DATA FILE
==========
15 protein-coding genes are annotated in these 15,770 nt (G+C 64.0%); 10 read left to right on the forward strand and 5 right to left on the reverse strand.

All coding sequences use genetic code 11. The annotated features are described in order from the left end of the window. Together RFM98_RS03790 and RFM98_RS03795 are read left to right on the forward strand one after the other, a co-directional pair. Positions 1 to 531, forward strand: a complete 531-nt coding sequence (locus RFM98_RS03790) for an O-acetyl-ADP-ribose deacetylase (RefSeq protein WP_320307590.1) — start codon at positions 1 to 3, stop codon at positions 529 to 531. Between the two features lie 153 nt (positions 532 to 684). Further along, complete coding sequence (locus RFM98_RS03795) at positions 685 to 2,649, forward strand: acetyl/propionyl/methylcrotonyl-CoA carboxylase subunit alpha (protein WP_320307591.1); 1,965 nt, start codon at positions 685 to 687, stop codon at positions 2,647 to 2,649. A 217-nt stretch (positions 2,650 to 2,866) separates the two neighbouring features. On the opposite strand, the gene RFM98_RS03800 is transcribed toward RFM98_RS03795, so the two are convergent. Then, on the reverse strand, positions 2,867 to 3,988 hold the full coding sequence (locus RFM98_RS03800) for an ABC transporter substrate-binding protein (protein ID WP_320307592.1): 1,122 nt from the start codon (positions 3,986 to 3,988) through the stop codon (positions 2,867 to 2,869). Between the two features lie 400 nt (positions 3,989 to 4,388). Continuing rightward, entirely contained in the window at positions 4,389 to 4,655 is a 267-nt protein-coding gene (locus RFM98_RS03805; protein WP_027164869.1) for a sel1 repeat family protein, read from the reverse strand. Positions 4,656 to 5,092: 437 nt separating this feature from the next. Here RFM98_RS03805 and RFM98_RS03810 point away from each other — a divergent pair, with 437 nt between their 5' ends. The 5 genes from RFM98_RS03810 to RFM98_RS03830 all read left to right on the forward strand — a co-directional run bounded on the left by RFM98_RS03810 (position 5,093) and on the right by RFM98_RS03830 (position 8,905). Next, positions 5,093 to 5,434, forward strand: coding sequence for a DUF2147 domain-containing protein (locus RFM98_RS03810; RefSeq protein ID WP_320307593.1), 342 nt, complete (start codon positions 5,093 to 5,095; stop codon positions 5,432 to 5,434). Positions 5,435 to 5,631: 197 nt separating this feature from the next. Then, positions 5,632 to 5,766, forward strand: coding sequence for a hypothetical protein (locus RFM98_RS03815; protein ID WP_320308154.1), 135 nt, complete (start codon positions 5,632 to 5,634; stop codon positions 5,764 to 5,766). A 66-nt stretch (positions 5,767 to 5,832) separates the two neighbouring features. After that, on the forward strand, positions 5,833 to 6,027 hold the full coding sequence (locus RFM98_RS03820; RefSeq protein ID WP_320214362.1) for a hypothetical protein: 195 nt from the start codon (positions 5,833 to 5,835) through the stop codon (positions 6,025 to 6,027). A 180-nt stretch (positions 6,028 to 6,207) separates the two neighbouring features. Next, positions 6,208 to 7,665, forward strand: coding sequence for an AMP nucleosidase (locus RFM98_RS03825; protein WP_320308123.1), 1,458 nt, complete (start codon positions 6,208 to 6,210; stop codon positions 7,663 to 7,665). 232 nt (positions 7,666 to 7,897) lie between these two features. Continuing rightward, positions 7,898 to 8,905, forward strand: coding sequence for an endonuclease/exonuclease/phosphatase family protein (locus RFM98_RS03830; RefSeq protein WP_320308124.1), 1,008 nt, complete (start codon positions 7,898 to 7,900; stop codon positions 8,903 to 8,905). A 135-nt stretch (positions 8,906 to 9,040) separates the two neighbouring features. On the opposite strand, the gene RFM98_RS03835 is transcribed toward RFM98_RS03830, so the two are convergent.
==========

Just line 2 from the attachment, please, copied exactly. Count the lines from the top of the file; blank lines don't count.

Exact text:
All coding sequences use genetic code 11. The annotated features are described in order from the left end of the window. Together RFM98_RS03790 and RFM98_RS03795 are read left to right on the forward strand one after the other, a co-directional pair. Positions 1 to 531, forward strand: a complete 531-nt coding sequence (locus RFM98_RS03790) for an O-acetyl-ADP-ribose deacetylase (RefSeq protein WP_320307590.1) — start codon at positions 1 to 3, stop codon at positions 529 to 531. Between the two features lie 153 nt (positions 532 to 684). Further along, complete coding sequence (locus RFM98_RS03795) at positions 685 to 2,649, forward strand: acetyl/propionyl/methylcrotonyl-CoA carboxylase subunit alpha (protein WP_320307591.1); 1,965 nt, start codon at positions 685 to 687, stop codon at positions 2,647 to 2,649. A 217-nt stretch (positions 2,650 to 2,866) separates the two neighbouring features. On the opposite strand, the gene RFM98_RS03800 is transcribed toward RFM98_RS03795, so the two are convergent. Then, on the reverse strand, positions 2,867 to 3,988 hold the full coding sequence (locus RFM98_RS03800) for an ABC transporter substrate-binding protein (protein ID WP_320307592.1): 1,122 nt from the start codon (positions 3,986 to 3,988) through the stop codon (positions 2,867 to 2,869). Between the two features lie 400 nt (positions 3,989 to 4,388). Continuing rightward, entirely contained in the window at positions 4,389 to 4,655 is a 267-nt protein-coding gene (locus RFM98_RS03805; protein WP_027164869.1) for a sel1 repeat family protein, read from the reverse strand. Positions 4,656 to 5,092: 437 nt separating this feature from the next. Here RFM98_RS03805 and RFM98_RS03810 point away from each other — a divergent pair, with 437 nt between their 5' ends. The 5 genes from RFM98_RS03810 to RFM98_RS03830 all read left to right on the forward strand — a co-directional run bounded on the left by RFM98_RS03810 (position 5,093) and on the right by RFM98_RS03830 (position 8,905). Next, positions 5,093 to 5,434, forward strand: coding sequence for a DUF2147 domain-containing protein (locus RFM98_RS03810; RefSeq protein ID WP_320307593.1), 342 nt, complete (start codon positions 5,093 to 5,095; stop codon positions 5,432 to 5,434). Positions 5,435 to 5,631: 197 nt separating this feature from the next. Then, positions 5,632 to 5,766, forward strand: coding sequence for a hypothetical protein (locus RFM98_RS03815; protein ID WP_320308154.1), 135 nt, complete (start codon positions 5,632 to 5,634; stop codon positions 5,764 to 5,766). A 66-nt stretch (positions 5,767 to 5,832) separates the two neighbouring features. After that, on the forward strand, positions 5,833 to 6,027 hold the full coding sequence (locus RFM98_RS03820; RefSeq protein ID WP_320214362.1) for a hypothetical protein: 195 nt from the start codon (positions 5,833 to 5,835) through the stop codon (positions 6,025 to 6,027). A 180-nt stretch (positions 6,028 to 6,207) separates the two neighbouring features. Next, positions 6,208 to 7,665, forward strand: coding sequence for an AMP nucleosidase (locus RFM98_RS03825; protein WP_320308123.1), 1,458 nt, complete (start codon positions 6,208 to 6,210; stop codon positions 7,663 to 7,665). 232 nt (positions 7,666 to 7,897) lie between these two features. Continuing rightward, positions 7,898 to 8,905, forward strand: coding sequence for an endonuclease/exonuclease/phosphatase family protein (locus RFM98_RS03830; RefSeq protein WP_320308124.1), 1,008 nt, complete (start codon positions 7,898 to 7,900; stop codon positions 8,903 to 8,905). A 135-nt stretch (positions 8,906 to 9,040) separates the two neighbouring features. On the opposite strand, the gene RFM98_RS03835 is transcribed toward RFM98_RS03830, so the two are convergent.